Published November 20, 2014
Venus Williams thinks it's a fashion statement. A Canadian player describes it as "Smurf clay." Rafael Nadal calls it a mistake.
The Madrid Open is receiving extra attention this year as the Masters Series event for men and women will be the first top-level tournament played on blue clay instead of the traditional red surface.
Roger Federer and Andy Murray are open to trying the unorthodox color, with Maria Sharapova calling it unique after practicing on it.
Local favorite Nadal, who has yet to set foot on the blue clay, has probably been the strongest critic. He's worried the blue court could "destabilize" his preparations for the French Open.
"I don't support that. The history of the clay court season was on red, it wasn't on blue," the six-time French Open champion, widely considered clay's greatest player, said at the Monte Carlo Open.
"I love all improvements (but this) is a mistake. The players (don't) win nothing. Tennis doesn't win nothing. One person wins. Only the owner of the tournament wins."
The tournament starts this weekend.
Top-ranked Novak Djokovic complains the surface makes it difficult to judge the ball's bounce.
Organizers defended the decision to ditch the red dirt, saying players and TV viewers will be able to follow the ball better. The blue also happens to match the color of the tournament's main sponsor.
A crew of Roland Garros caretakers is in charge of producing the blue clay.
"The sensation is extraordinary. I was immediately seduced by the quality of this surface," said Gaston Cloup, who leads the veteran crew. "It's not the same color as traditional clay but it's a traditional clay surface. All products used to make it are identical to usual process, including the dye."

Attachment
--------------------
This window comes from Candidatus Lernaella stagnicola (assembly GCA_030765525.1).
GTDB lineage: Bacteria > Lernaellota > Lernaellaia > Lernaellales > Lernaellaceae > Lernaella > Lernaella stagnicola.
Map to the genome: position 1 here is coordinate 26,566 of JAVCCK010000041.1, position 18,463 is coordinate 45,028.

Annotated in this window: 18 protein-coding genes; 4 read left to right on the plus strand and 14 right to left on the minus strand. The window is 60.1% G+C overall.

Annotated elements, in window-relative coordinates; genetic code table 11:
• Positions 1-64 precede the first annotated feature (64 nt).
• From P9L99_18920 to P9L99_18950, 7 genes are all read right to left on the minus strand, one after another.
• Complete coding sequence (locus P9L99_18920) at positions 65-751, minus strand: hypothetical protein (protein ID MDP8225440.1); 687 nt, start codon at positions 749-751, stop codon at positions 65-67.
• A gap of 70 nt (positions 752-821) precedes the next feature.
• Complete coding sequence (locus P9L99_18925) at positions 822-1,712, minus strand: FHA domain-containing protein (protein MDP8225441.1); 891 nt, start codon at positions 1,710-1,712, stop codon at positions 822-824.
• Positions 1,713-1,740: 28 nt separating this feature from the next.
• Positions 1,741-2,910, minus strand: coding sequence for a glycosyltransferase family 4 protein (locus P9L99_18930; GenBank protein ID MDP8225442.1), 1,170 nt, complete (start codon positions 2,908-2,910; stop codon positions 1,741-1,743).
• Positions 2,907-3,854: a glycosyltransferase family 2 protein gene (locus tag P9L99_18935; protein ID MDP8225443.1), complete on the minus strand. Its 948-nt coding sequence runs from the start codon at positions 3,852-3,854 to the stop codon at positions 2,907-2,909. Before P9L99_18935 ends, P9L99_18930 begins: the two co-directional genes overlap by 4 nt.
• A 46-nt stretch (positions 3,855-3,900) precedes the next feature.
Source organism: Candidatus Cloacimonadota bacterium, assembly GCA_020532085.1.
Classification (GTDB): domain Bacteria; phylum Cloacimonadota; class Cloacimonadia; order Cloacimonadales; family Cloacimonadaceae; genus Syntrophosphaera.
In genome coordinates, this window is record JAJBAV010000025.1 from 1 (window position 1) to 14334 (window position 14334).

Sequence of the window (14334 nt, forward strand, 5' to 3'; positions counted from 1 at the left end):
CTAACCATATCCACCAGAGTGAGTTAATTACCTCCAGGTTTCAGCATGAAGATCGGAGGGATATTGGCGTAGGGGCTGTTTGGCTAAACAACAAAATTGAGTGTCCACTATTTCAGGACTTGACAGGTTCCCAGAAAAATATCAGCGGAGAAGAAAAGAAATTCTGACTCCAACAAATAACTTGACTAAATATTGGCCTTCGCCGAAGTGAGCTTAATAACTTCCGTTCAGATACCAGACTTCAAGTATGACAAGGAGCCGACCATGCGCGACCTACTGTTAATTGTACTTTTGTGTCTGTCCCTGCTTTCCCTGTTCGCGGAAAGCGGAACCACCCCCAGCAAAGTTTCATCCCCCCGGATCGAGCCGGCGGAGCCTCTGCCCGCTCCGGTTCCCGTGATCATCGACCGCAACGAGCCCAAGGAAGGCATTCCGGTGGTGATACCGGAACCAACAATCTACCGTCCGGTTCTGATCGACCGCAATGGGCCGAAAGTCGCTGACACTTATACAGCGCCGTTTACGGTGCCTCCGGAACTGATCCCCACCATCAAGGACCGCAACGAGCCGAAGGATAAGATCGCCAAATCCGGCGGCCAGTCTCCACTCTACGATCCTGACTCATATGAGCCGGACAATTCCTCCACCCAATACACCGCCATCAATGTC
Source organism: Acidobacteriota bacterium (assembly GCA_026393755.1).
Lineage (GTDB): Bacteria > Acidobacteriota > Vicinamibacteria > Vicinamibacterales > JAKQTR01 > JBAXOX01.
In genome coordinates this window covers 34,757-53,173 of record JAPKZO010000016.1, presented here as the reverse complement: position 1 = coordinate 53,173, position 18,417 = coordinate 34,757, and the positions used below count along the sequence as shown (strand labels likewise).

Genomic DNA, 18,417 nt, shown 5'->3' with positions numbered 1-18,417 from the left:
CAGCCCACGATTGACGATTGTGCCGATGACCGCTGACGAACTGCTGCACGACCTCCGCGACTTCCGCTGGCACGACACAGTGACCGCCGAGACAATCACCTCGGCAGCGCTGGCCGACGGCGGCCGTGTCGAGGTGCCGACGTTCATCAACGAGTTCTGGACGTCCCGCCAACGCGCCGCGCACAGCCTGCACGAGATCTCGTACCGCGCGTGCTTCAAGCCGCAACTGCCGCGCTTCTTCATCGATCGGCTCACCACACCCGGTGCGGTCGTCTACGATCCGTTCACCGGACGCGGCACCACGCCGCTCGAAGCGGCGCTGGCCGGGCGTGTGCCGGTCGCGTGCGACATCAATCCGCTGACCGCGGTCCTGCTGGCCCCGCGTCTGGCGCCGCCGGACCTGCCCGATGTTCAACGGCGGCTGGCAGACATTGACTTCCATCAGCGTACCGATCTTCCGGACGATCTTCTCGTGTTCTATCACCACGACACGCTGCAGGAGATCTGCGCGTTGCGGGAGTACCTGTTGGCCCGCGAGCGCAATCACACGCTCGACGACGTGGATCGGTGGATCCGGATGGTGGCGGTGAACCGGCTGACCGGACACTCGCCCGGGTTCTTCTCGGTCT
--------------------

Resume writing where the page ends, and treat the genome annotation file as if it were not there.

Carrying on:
Djokovic and Milos Raonic are among the first players to practice at the Magic Box center, with the 23rd-ranked Canadian player tweeting: "Hitting on the Smurf clay, the bounce is lower and the 2 courts I practiced on were a bit more slippery than usual."
Djokovic beat Nadal in a clay-court final for the first time here last year — although it was on the traditional red surface.
"The first impression is that the bounce is a little bit different. Especially with the slice, it bounces low," said the top-ranked Serbian. "It's hard to judge."
Madrid's high altitude already throws a twist into the clay court calendar as the thin air speeds up a normally slow game, so a surface that slows a bit may not be such a bad thing. Spanish player Fernando Verdasco expects the sun's heat to put more bounce into the surface.
"I understand the reasons for doing it," Murray said in Monte Carlo. "It makes the tournament unique and a bit different. Sometimes that's good for the tour. But the timing of it is what makes it difficult for the players. It will be a new experience."
Nadal is used to red — his clothes often end up covered in red clay after rolling on the ground in celebration at nearly every one of his 34 clay court triumphs. Perhaps this season will bring Nadal, who has managed only two victories from four final appearances here, a new look.
"It's a real fashion statement," Williams said Thursday from Manolo Santana center court. "I wish I'd thought of it myself."
AP Sports Writer Jerome Pugmire contributed to this report from Paris.
Paul Logothetis can be reached at: www.twitter.com/PaulLogoAP